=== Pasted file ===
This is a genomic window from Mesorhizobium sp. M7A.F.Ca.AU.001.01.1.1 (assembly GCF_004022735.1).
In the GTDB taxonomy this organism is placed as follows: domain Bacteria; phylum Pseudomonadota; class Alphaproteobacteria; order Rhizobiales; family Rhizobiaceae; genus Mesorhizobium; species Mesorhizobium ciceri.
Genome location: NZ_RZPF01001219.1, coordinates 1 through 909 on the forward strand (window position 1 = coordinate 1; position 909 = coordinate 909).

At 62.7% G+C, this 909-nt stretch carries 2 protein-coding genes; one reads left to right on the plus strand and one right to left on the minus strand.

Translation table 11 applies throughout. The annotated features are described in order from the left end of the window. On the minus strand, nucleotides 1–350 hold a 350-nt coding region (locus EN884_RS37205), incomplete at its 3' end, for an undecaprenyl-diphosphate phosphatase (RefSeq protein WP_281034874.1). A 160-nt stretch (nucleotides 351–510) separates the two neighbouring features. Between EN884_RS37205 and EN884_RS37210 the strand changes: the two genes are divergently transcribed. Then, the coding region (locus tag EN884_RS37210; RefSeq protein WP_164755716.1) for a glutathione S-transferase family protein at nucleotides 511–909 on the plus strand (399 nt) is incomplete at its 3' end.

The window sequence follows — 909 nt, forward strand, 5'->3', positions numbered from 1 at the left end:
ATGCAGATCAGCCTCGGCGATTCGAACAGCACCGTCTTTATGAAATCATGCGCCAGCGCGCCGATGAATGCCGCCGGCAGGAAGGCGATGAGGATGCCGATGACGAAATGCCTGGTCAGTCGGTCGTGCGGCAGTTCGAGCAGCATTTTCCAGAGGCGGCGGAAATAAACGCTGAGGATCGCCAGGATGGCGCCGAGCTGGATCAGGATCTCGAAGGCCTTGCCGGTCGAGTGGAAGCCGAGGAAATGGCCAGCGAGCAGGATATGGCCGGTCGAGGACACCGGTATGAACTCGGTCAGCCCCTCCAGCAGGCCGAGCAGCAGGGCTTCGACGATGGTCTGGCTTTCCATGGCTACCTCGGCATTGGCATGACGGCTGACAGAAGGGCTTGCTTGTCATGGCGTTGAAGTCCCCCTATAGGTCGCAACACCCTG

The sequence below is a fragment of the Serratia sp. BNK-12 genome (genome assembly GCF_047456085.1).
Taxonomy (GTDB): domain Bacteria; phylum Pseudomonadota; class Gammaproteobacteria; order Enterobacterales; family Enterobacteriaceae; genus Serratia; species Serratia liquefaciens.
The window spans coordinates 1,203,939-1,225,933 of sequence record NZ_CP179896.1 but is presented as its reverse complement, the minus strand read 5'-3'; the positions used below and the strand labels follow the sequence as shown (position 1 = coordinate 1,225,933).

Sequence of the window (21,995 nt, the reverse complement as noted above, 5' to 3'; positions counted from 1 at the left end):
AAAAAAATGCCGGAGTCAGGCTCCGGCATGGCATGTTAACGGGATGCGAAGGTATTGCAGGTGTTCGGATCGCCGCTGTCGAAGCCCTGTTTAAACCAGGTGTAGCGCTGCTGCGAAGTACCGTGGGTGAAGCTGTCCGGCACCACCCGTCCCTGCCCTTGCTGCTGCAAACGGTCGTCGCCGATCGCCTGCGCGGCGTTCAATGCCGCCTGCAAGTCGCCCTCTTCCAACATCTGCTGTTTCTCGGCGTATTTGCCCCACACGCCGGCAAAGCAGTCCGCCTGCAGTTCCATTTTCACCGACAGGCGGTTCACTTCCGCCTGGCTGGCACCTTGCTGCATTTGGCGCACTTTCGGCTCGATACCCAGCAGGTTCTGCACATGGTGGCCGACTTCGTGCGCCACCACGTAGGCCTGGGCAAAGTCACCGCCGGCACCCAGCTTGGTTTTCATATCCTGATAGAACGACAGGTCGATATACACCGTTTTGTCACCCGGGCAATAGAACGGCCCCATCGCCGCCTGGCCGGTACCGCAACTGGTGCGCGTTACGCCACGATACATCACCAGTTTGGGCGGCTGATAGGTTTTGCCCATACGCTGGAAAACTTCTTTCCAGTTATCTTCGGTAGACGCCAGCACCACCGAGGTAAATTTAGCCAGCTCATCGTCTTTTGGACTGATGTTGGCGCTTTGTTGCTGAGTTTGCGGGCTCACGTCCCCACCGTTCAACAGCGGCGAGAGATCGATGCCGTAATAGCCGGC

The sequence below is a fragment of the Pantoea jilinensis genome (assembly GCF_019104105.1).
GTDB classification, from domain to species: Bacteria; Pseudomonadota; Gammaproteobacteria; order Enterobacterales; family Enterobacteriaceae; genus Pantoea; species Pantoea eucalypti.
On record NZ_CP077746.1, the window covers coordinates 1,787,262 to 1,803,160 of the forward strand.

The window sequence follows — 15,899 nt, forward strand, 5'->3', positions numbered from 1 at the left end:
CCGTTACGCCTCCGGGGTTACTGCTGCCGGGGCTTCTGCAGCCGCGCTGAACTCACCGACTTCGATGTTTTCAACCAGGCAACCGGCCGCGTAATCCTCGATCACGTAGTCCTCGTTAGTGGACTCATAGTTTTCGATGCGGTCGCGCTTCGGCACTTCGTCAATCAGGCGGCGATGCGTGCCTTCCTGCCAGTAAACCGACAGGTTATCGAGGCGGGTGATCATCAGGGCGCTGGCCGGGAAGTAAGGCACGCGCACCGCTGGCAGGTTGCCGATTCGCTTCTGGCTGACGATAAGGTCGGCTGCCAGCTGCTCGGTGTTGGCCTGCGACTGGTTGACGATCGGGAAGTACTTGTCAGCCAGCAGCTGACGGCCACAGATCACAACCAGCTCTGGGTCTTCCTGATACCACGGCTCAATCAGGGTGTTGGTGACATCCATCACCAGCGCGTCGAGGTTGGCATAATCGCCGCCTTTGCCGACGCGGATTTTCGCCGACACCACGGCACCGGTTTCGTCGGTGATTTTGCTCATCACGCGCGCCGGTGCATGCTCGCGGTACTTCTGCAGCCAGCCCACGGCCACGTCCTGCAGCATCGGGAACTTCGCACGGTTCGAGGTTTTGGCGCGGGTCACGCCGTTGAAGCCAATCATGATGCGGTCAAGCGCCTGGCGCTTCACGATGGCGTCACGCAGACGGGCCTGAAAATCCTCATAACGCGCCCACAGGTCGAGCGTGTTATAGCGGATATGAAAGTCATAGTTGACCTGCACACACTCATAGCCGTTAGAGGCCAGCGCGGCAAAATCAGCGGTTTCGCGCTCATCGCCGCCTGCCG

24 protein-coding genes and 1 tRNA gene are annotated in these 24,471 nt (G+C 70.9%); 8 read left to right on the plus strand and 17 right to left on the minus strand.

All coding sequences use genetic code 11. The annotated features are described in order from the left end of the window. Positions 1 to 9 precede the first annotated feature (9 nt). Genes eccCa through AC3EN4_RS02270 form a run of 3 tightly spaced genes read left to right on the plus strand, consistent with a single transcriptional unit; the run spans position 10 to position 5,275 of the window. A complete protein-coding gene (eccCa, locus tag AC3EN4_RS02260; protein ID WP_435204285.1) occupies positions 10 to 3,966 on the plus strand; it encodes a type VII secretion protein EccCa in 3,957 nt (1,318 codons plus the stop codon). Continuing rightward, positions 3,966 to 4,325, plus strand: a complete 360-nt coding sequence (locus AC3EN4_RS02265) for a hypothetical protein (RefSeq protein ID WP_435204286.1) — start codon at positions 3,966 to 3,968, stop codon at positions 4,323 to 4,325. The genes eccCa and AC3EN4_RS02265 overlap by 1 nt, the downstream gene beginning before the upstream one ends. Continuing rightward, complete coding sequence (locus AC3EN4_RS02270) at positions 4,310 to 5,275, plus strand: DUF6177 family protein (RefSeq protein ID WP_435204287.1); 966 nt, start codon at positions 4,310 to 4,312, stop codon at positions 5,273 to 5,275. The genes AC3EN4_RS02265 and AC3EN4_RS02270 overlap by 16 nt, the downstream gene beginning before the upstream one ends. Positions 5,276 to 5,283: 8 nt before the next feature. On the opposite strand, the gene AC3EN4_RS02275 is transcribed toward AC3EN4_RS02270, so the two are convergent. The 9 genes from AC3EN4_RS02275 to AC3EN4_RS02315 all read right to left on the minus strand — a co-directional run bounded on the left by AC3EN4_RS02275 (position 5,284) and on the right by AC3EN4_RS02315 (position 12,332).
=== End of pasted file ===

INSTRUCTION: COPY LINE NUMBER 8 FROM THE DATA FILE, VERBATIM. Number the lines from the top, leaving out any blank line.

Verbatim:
The sequence below is a fragment of the Serratia sp. BNK-12 genome (genome assembly GCF_047456085.1).